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Jazz Journal offers unrivalled coverage of recorded jazz old and new. We carry more than 20,000 words of expert comment and discography on recent jazz issues in every edition.

Complete list of CDs reviewed in JJ February 2014 (see below for excerpts):
Bannau Trio: Points Of View (Whirlwind WR4645)
Barbieri, Gato: Fenix (BGP CDBGPM 268)
Black Motor: Yöstä Aamun Kynnykselle (Lumpeela Julkaisut LJ010)
Brimley, Wilford: With The Jeff Hamilton Trio (Capri 74028-2)
Broadbent, Alan: Heart To Heart (Chilly Bin 0004)
Bushkin, Joe: Three Classic Albums Plus (Avid AMSC 1097)
Candoli, Conte/Lou Levy: West Coast Wailers (Warner 8122799817)
Carter, Betty: Round Midnight (Warner 7567804532)
Claudia Quintet: September (Cuneiform Rune 377)
Coleman, Ornette: The Art Of The Improvisers (Warner 8122796690)
Coleman, Ornette: Friends And Neighbours (BGP CDBGPM 266)
Coltrane, John/Don Cherry: The Avant-Garde (Warner 8122796410)
Coryell, Larry: Barefoot Boy (BGP CDBGPM 269)
Curson, Ted: The New Thing & The Blue Thing (Warner 8122796899)
Dankworth, John/Danny Moss: About 42 Years Later (Avid AMSC 919)
Escreet, John: Sabotage And Celebration (Whirlwind WR4634)
Fruscella, Tony: Tony Fruscella (Warner 7567805252)
Glasper, Robert/Experiment: Black Radio 2 (Blue Note no number)
Haarla, Iro: Kolibri (TUM CD 034)
Hawes, Hampton: Three Classic Albums Plus (Avid JAMSC 1104)
Higgins, Eddie: Soulero (Warner 8122754182)
Holland, Dave: Prism     (Okeh 88883721802)
Horn, Shirley: At The Gaslight Square 1961 (Solar 4569941)
Hubbard, Freddie: Bundle Of Joy/Super Blue/The Love Connection (BGOCD1111)
Jackson, Milt: The Ballad Artistry Of Milt Jackson (Warner 8122797131)
Jackson, Milt: Bags & Flutes (Warner 8122710702)
Jackson, Milt: Ballads & Blues (Warner 7567802362)
Jackson, Milt: Plenty, Plenty Soul (Warner 7567819792)
Jackson, Milt/Coleman Hawkins: Bean Bags (Warner 8122710742)
Jackson, Milt/John Coltrane: Bags & Trane (Warner 8122797289)
Jackson, Milt/Ray Charles: Soul Brothers (Warner 8122796869)
Jarrett, Keith: Concerts: Bregenz/München (ECM 279 4570)
Jarrett, Keith: No End (ECM 375 5519)
Jones, Jessica/Connie Crothers: Live At The Freight (New Artists NA1056CD)
Kaz, Fred: Eastern Exposure (Warner 8122796700)
Kriegel, Volker: Lost Tapes: Mainz 1963-1969 (Jazz Haus 101 726)
Kühn, Joachim: Voodoo Sense (ACT 9555-2)
Lewis, Meade Lux/Albert Ammons/Pete Johnson/Jimmy Yancey: Masters Of Boogie Piano: Five Classic Albums Plus (Avid AMSC 1094)
Lysne, Geir: New Circle (ACT 9561-2)
McCann, Les: But Not Really (Limelight 86016)
McClure, Ron: Ready Or Not (SteepleChase SCCD 31759)
McGuinness, Pete: Voice Like A Horn (Summit DCD 609)
McRae Carmen: Portrait Of Carmen (Warner 8122796581)
Merrill, Helen: American Country Songs (Warner 8122796654)
Miami Saxophone Quartet: Four Of A Kind (Fourtitude FR005W)
Mingus, Charles: The Clown    Warner (8122796415)
Mingus, Charles: Three Or Four Shades Of Blues (Warner 8122796413)
Mitchell, Red/Harold Land: Hear Ye!!! Hear Ye!!! (Warner 7567819532)
Monk, Thelonious: Unissued Live At Newport ("In" Crowd 996685)
Mwendo Dawa: Mwendo Dawa Music (LJ Records LJCD 5256)
Neset, Marius: Suite For The Seven Mountains (Calibrated CALI074)
Newborn Jr., Phineas: Here Is Phineas (Warner 8122796888)
Nicholas, Albert/Henri Chaix Trio: Kornhaus Theater Baden 1969 (Sackville SKCD2-2045)
Oddarrang: In Cinema (Edition EDN1046)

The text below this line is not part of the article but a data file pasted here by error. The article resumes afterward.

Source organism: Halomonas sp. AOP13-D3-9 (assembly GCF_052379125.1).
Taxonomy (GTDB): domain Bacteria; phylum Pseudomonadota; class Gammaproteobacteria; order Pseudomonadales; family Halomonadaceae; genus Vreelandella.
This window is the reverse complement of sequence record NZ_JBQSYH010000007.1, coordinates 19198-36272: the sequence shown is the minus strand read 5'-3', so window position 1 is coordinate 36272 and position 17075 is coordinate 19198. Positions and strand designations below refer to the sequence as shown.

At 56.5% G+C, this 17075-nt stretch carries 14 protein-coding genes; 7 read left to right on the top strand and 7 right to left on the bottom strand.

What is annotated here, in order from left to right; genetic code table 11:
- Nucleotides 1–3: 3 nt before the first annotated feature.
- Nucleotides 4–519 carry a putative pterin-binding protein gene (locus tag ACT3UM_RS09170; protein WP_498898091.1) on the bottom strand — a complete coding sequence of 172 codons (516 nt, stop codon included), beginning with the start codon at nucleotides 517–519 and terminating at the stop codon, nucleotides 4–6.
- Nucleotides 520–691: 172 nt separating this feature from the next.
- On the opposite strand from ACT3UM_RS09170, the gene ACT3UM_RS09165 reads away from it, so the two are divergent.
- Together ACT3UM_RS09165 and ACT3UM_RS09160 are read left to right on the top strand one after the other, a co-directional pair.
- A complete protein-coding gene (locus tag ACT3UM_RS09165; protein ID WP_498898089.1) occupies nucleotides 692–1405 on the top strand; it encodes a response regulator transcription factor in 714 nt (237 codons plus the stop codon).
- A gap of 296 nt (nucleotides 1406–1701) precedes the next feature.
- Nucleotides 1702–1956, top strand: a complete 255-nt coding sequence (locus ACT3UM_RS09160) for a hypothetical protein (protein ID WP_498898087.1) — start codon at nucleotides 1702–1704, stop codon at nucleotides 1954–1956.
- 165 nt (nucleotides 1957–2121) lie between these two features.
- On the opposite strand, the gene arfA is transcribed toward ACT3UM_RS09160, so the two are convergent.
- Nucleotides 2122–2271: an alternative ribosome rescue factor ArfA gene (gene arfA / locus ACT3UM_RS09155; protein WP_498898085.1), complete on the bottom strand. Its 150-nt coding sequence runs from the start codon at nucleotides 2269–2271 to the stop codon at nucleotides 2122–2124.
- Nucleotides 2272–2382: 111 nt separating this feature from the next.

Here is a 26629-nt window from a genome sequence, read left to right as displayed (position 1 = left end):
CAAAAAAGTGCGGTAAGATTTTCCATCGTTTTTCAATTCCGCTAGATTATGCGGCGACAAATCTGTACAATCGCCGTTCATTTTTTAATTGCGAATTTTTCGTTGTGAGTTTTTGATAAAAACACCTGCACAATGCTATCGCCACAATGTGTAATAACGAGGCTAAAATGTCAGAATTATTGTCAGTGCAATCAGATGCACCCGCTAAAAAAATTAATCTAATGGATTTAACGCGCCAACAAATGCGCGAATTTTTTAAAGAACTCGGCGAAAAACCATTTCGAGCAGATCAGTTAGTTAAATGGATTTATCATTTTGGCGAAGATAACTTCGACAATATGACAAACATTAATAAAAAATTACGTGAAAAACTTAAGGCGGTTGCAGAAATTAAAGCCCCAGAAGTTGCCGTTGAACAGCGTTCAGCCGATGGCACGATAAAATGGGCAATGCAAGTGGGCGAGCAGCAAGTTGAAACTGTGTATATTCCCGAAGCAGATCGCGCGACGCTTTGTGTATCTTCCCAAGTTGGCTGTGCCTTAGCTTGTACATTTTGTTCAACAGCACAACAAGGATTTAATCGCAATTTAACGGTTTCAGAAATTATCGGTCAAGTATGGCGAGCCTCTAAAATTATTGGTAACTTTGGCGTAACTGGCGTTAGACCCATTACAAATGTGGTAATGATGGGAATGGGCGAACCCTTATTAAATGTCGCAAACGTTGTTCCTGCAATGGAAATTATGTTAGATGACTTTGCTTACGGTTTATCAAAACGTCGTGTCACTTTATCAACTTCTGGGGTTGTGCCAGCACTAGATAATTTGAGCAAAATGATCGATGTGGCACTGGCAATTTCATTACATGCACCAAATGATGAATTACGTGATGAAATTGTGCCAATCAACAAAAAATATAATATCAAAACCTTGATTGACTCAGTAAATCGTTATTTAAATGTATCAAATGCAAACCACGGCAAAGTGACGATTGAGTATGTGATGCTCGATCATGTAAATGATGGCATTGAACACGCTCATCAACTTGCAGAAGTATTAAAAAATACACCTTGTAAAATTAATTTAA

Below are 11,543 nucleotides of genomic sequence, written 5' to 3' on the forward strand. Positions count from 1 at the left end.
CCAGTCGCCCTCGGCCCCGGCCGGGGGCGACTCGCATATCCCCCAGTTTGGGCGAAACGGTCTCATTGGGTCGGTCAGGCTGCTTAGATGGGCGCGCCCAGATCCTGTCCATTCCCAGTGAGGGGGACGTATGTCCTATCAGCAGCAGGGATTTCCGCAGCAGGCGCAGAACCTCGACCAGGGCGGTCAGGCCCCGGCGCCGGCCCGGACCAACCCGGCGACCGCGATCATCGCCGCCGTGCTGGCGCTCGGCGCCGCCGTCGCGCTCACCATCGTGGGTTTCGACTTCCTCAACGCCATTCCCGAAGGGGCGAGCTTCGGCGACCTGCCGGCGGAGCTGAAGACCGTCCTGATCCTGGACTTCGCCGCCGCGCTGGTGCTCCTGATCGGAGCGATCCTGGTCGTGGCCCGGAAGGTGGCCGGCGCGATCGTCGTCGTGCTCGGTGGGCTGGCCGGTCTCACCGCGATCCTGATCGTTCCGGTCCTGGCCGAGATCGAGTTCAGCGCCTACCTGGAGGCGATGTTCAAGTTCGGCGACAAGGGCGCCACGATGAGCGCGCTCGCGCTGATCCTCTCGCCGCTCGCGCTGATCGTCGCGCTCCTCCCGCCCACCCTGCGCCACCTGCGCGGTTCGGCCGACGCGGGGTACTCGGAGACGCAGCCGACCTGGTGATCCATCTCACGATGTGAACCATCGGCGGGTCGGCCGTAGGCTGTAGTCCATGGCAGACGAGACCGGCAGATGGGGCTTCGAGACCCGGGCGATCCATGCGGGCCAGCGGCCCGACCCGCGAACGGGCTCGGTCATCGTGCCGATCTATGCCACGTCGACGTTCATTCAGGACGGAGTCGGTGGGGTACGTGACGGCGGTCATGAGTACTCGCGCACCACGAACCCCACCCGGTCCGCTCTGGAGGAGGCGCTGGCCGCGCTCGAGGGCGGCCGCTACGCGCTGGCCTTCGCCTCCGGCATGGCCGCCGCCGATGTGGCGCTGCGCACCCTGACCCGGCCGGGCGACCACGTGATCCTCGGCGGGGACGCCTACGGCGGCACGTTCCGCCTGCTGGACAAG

Pearson, Duke: Prairie Dog (Warner 8122796866)
Peplowski, Ken: Maybe September (Capri 74125-2)
Phillips, Esther: Confessin' The Blues (Warner 7567906702)
Pia De Vito, Maria: Il Pergolese (ECM 481 0427)
Printup, Marcus: Desire (Steeplechase SCCD 31763)
Roach, Max: Featuring The Legendary Hasaan Ibn Ali (Warner 8122796914)
Russell, Pee Wee: New Groove + The College Concert (Solar 4569938)
Ryerson, Ali/Jazz Flute Big Band: Game Changer (Capri 74124-2)
Scott, Tony: Three Classic Albums Plus (Avid AMSC 1098)
Sedgwick, Amanda: Shadow And Act (PB7 022)
Smith, Jimmy: Back At The Chicken Shack + Midnight Special (Essential Jazz Classics EJC55614)
Stevens, Carol    : That Satin Doll (Warner 8122796676)
Stevens, John: Away At Home (Loose Torque LT025)
Stewart, Rex/Henri Chaix: Baden 1966 & Montreux 1971 (Sackville SKCD2-2061)
Storaas, Vigleik: Epistel No. 5 (Inner Ear INEA 16)
Svensson, Hannah & Ewan: Some Favorite Things (Dragon DRCD 413)
SWR Big Band And Fola Dada: Kings Of Swing Op.1 (Hänssler Classic CD 93.310)
Thing, The: Boot! (The Thing Records TTR001)
Tonbruket: Nubium Swimtrip (ACT 9558-2)
Tormé, Mel: Comin' Home Baby! (Warner 8122797132)
Tormé, Mel: Sunday In New York And Other Songs About New York (Warner 8122796843)
Toussaint, Allen: Songbook (Rounder, no number)
Various: East Coast Jazz Workshops 1954-1961 (Frémeaux & Associés FA 5392)
Various: Keynote Jazz Collection 1941-1947     (Fresh Sound FSR-CD 815)
Von Mosch, Max: Berlin Kaboom! (ACT 9559-2)
Weston, Randy: African Cookbook (Warner 8122796865)
Wilder, Alec: Music For Lost Souls And Wounded Birds (Hep CD 97/98)
Willis, Dan: The Satie Project II (Daywood Drive DDRLP1014)
Wyatt, Robert: ’68 (Cuneiform Rune 375)

Excerpts from the 83 CD reviews in this issue:


This is yet another richly satisfying set following Alan Broadbent’s last two trio recordings – Live At Giannelli Square Volumes 1 and 2. He premiered Charlie Haden’s Hello My Lovely with the composer in 1991. It has a melodic, song-like quality that would be an ideal vehicle for a lyric from someone like Dave Frishberg. Alan’s walking bass line here is very reminiscent of Dave McKenna’s approach when playing unaccompanied. Albums like this show just why Jazz Times has called Alan Broadbent “one of the major keyboard figures today”. (Gordon Jack) *****